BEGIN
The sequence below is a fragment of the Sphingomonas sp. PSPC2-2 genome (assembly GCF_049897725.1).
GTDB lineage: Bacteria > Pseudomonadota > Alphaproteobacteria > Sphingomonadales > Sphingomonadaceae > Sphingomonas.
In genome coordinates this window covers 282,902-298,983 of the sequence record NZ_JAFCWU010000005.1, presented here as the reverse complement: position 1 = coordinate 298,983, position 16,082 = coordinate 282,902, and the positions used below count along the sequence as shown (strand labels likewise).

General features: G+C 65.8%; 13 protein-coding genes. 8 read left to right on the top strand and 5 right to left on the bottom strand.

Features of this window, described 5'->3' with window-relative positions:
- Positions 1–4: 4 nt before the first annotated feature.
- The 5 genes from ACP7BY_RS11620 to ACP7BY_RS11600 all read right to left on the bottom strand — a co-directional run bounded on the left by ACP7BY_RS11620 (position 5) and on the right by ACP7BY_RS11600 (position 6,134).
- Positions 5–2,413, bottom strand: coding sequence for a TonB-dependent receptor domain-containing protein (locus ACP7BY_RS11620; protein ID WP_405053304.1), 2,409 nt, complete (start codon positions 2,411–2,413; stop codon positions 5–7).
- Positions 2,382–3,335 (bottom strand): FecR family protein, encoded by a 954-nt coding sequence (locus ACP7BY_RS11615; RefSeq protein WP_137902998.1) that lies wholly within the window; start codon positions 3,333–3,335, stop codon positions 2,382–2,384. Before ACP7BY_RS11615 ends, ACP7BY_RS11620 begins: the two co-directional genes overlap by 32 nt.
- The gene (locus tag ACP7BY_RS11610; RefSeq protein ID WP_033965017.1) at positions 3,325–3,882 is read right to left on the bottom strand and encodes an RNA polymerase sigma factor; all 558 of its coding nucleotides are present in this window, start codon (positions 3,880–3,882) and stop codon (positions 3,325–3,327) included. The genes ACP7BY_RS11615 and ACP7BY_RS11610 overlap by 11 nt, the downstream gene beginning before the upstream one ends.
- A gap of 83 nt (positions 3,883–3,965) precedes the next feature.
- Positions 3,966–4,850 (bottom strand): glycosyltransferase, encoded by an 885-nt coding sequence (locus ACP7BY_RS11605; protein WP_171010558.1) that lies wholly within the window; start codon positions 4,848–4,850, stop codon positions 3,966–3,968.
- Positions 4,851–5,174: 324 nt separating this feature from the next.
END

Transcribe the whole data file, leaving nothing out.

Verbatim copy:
The sequence below is a fragment of the Sphingomonas sp. PSPC2-2 genome (assembly GCF_049897725.1).
GTDB lineage: Bacteria > Pseudomonadota > Alphaproteobacteria > Sphingomonadales > Sphingomonadaceae > Sphingomonas.
In genome coordinates this window covers 282,902-298,983 of the sequence record NZ_JAFCWU010000005.1, presented here as the reverse complement: position 1 = coordinate 298,983, position 16,082 = coordinate 282,902, and the positions used below count along the sequence as shown (strand labels likewise).

General features: G+C 65.8%; 13 protein-coding genes. 8 read left to right on the top strand and 5 right to left on the bottom strand.

Features of this window, described 5'->3' with window-relative positions:
- Positions 1–4: 4 nt before the first annotated feature.
- The 5 genes from ACP7BY_RS11620 to ACP7BY_RS11600 all read right to left on the bottom strand — a co-directional run bounded on the left by ACP7BY_RS11620 (position 5) and on the right by ACP7BY_RS11600 (position 6,134).
- Positions 5–2,413, bottom strand: coding sequence for a TonB-dependent receptor domain-containing protein (locus ACP7BY_RS11620; protein ID WP_405053304.1), 2,409 nt, complete (start codon positions 2,411–2,413; stop codon positions 5–7).
- Positions 2,382–3,335 (bottom strand): FecR family protein, encoded by a 954-nt coding sequence (locus ACP7BY_RS11615; RefSeq protein WP_137902998.1) that lies wholly within the window; start codon positions 3,333–3,335, stop codon positions 2,382–2,384. Before ACP7BY_RS11615 ends, ACP7BY_RS11620 begins: the two co-directional genes overlap by 32 nt.
- The gene (locus tag ACP7BY_RS11610; RefSeq protein ID WP_033965017.1) at positions 3,325–3,882 is read right to left on the bottom strand and encodes an RNA polymerase sigma factor; all 558 of its coding nucleotides are present in this window, start codon (positions 3,880–3,882) and stop codon (positions 3,325–3,327) included. The genes ACP7BY_RS11615 and ACP7BY_RS11610 overlap by 11 nt, the downstream gene beginning before the upstream one ends.
- A gap of 83 nt (positions 3,883–3,965) precedes the next feature.
- Positions 3,966–4,850 (bottom strand): glycosyltransferase, encoded by an 885-nt coding sequence (locus ACP7BY_RS11605; protein WP_171010558.1) that lies wholly within the window; start codon positions 4,848–4,850, stop codon positions 3,966–3,968.
- Positions 4,851–5,174: 324 nt separating this feature from the next.